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Date of last update: 8/13/2017.

Forum Name: Urology Topics

Question: Uroxatral being used to treat Kidney Stone--Female

 anafish - Sun Apr 26, 2009 2:46 am

I have had a kidney stone for about a week and a half now. It has moved from my kidney, but has not reached my bladder. I taking painkillers and anti-nausea medication. However, I was recently given Uroxatral to help the stone to pass. This medication makes me feel extremely weak, and gives me headaches. Also, when I read the label it said it should not be prescribed to women, or anyone with kidney problems. All of my internet searches have told me the same thing--and that this medicine is for an enlarged prostate. Why would my doctor prescribe this medication for me? I am obviously female, and my kidney is definately damaged.

Before my kidney stone, I had a urinary tract infection. I have been experiencing blood in my urine for close to 3 weeks now. I have had 1 trip to the ER (hydracodone, promethazyne, ibuprofen) and 1 trip to the urologist (uroxatral). I have one, relatively large stone that was in the right kidney.

Is it safe for me to take the uroxatral, and, if not--Is there a better alternative for me? At this point I'm not sure which is worse--the pain from the stone, or all of the side effects from the medication!
 John Kenyon, CNA - Sat May 23, 2009 9:03 pm

User avatar I would imagine the reason your doctor prescribed this drug is that while it is rarely prescribed for women, it not only relaxes the prostate in men, but the bladder neck in men and women both, which may (hopefully) help the stone to pass more easily. It is something of a stretch, but barring some noxious side effects it should do no harm. The side-effects you're having are typical for this drug. The blood in your urine is no doubt due to the size of the stone as it moves toward the bladder.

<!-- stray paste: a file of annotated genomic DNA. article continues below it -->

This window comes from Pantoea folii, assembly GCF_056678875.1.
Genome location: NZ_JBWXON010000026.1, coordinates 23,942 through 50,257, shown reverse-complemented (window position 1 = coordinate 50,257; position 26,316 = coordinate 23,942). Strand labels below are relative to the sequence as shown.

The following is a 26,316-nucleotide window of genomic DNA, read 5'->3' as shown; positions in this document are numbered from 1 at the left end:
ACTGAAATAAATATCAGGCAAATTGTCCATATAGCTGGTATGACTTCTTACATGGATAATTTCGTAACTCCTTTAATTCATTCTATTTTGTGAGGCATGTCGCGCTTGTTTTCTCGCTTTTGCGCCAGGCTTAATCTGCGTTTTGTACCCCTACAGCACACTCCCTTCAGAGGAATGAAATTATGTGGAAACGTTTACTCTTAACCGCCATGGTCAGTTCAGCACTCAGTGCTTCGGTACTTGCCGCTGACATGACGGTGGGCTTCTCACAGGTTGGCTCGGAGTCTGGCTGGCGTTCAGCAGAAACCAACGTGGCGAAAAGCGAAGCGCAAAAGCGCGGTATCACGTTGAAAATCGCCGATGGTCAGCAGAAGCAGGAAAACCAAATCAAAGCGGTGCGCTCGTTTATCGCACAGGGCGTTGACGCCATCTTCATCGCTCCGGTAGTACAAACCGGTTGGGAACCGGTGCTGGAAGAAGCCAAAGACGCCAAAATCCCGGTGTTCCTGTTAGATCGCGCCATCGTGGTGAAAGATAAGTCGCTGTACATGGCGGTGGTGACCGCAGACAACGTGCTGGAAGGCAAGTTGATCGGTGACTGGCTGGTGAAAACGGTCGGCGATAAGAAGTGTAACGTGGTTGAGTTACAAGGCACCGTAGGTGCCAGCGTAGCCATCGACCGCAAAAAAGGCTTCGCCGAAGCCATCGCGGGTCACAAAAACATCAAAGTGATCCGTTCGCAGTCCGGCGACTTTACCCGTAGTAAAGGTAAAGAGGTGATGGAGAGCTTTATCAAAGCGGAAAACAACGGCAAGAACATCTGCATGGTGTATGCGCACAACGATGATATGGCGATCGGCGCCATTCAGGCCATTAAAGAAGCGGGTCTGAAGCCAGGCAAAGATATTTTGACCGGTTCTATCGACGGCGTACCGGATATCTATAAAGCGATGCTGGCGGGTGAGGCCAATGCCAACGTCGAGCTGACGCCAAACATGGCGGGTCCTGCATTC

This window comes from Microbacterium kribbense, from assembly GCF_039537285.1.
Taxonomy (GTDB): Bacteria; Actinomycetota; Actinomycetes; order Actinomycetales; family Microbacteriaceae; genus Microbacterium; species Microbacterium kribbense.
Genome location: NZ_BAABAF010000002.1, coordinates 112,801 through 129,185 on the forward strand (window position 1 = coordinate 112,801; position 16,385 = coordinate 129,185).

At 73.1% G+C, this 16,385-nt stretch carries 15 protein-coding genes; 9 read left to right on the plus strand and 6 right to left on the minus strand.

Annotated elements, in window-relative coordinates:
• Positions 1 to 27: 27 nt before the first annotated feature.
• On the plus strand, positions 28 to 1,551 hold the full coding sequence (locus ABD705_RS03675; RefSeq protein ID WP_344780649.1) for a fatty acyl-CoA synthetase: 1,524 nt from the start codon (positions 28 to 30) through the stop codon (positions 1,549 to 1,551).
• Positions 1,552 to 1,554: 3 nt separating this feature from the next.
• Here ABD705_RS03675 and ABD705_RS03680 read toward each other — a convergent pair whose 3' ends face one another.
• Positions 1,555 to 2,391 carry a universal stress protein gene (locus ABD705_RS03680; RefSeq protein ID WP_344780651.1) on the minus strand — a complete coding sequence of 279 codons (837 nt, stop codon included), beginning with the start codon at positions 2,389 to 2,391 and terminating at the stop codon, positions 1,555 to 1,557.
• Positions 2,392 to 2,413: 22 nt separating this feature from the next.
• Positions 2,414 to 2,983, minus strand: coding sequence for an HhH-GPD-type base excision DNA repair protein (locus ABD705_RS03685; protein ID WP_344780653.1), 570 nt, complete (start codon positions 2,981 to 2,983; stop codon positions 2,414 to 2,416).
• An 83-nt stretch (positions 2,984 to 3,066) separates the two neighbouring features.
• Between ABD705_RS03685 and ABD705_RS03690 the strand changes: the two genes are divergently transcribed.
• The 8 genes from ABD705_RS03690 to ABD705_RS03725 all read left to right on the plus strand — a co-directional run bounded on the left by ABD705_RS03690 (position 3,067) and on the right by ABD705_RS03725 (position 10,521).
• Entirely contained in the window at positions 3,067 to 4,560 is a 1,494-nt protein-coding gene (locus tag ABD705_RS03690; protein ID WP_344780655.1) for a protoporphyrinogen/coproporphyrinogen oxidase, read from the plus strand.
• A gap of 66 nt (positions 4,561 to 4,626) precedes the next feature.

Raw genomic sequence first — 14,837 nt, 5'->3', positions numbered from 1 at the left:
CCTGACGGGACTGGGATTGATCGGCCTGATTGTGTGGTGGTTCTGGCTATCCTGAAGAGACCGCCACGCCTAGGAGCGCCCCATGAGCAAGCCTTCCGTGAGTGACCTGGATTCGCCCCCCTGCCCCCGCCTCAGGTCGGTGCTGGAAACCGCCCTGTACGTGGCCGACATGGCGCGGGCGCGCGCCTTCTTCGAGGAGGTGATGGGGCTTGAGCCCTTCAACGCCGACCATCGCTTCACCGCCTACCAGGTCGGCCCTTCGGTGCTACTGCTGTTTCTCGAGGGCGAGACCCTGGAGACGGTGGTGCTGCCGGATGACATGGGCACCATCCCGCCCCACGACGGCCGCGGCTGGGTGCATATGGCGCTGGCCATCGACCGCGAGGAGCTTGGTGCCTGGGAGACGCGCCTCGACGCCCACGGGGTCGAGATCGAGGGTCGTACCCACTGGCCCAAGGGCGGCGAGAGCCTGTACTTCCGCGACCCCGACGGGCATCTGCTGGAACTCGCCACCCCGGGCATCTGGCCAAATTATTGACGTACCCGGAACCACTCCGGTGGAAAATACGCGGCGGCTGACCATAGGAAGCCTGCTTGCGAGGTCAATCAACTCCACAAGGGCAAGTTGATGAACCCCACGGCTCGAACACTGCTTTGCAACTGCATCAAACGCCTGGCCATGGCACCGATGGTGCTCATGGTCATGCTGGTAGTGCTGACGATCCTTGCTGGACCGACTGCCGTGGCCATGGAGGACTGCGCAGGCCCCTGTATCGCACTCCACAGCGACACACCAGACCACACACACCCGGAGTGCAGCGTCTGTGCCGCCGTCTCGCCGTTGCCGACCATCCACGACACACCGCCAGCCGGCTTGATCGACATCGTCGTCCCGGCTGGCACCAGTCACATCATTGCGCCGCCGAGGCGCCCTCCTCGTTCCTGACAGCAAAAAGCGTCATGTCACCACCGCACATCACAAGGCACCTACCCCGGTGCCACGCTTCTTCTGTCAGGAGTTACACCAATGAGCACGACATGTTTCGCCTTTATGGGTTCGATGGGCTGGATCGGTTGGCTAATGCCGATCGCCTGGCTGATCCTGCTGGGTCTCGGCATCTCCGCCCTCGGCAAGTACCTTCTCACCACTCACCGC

This strikes me as a rather primitive way to handle a large stone, and leaves you to be subjected to some rather severe pain and other side effects and potential risks and, in the distant past, might have been the best and only way to get the stone out. However, shock wave lithotripsy is now in common use and can resolve most such problems within a few minutes. I'd certainly ask if this is an option for you, and if not, why not.

I hope this is helpful to you. Good luck to you. Please follow up with us here as needed.

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